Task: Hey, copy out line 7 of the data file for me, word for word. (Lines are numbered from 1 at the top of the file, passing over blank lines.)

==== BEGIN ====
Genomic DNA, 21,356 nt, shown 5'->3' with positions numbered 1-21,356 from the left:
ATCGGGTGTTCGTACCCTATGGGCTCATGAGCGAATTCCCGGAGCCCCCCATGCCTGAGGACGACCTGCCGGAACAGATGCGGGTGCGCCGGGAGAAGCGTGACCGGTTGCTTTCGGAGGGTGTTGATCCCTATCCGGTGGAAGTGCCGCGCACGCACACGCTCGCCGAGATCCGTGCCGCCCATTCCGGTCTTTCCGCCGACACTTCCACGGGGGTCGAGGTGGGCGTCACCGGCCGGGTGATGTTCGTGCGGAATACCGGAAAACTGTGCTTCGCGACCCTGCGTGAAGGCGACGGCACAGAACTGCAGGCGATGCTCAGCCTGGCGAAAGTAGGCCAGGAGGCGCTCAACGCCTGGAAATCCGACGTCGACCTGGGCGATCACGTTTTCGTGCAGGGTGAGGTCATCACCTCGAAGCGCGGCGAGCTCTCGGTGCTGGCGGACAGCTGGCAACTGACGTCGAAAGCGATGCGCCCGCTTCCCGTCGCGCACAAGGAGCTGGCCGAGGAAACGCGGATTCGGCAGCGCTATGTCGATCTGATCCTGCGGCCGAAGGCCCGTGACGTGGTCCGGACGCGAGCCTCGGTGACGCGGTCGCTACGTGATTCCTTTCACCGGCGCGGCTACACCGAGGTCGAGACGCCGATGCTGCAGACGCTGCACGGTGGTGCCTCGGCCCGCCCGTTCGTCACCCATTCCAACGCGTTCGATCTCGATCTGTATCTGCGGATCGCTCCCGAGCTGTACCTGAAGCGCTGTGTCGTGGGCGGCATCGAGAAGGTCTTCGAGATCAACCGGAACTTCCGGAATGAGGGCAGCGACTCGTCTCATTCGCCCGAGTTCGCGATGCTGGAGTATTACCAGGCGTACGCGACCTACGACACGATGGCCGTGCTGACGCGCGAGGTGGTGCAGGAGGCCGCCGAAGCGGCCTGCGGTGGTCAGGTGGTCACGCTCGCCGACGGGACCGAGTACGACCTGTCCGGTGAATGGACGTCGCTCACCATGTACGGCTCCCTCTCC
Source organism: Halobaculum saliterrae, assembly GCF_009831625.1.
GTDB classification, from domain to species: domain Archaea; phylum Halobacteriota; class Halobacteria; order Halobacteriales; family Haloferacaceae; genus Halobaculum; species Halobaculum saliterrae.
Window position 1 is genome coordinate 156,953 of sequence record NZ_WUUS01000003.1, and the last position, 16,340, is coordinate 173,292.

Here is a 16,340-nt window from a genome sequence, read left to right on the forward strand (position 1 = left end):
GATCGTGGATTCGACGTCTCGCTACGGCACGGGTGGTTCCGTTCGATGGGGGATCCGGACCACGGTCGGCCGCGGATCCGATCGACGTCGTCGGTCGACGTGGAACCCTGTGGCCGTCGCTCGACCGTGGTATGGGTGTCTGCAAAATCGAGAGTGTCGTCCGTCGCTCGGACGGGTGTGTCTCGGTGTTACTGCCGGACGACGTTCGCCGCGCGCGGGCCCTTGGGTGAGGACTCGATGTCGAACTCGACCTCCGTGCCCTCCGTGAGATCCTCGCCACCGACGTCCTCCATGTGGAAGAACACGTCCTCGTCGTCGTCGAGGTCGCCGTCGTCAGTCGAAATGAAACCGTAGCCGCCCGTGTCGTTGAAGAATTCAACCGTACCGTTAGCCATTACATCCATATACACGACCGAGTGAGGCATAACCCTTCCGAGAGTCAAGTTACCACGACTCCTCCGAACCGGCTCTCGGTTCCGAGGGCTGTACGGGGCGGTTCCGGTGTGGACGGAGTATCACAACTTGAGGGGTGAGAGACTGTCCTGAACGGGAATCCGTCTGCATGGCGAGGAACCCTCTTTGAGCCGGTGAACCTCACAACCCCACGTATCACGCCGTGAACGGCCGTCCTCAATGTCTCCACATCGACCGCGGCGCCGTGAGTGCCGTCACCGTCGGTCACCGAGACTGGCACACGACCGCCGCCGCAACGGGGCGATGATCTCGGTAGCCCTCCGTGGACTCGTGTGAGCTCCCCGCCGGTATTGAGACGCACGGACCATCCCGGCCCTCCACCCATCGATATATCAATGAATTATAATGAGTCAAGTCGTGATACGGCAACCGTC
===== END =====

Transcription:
GATCGTGGATTCGACGTCTCGCTACGGCACGGGTGGTTCCGTTCGATGGGGGATCCGGACCACGGTCGGCCGCGGATCCGATCGACGTCGTCGGTCGACGTGGAACCCTGTGGCCGTCGCTCGACCGTGGTATGGGTGTCTGCAAAATCGAGAGTGTCGTCCGTCGCTCGGACGGGTGTGTCTCGGTGTTACTGCCGGACGACGTTCGCCGCGCGCGGGCCCTTGGGTGAGGACTCGATGTCGAACTCGACCTCCGTGCCCTCCGTGAGATCCTCGCCACCGACGTCCTCCATGTGGAAGAACACGTCCTCGTCGTCGTCGAGGTCGCCGTCGTCAGTCGAAATGAAACCGTAGCCGCCCGTGTCGTTGAAGAATTCAACCGTACCGTTAGCCATTACATCCATATACACGACCGAGTGAGGCATAACCCTTCCGAGAGTCAAGTTACCACGACTCCTCCGAACCGGCTCTCGGTTCCGAGGGCTGTACGGGGCGGTTCCGGTGTGGACGGAGTATCACAACTTGAGGGGTGAGAGACTGTCCTGAACGGGAATCCGTCTGCATGGCGAGGAACCCTCTTTGAGCCGGTGAACCTCACAACCCCACGTATCACGCCGTGAACGGCCGTCCTCAATGTCTCCACATCGACCGCGGCGCCGTGAGTGCCGTCACCGTCGGTCACCGAGACTGGCACACGACCGCCGCCGCAACGGGGCGATGATCTCGGTAGCCCTCCGTGGACTCGTGTGAGCTCCCCGCCGGTATTGAGACGCACGGACCATCCCGGCCCTCCACCCATCGATATATCAATGAATTATAATGAGTCAAGTCGTGATACGGCAACCGTC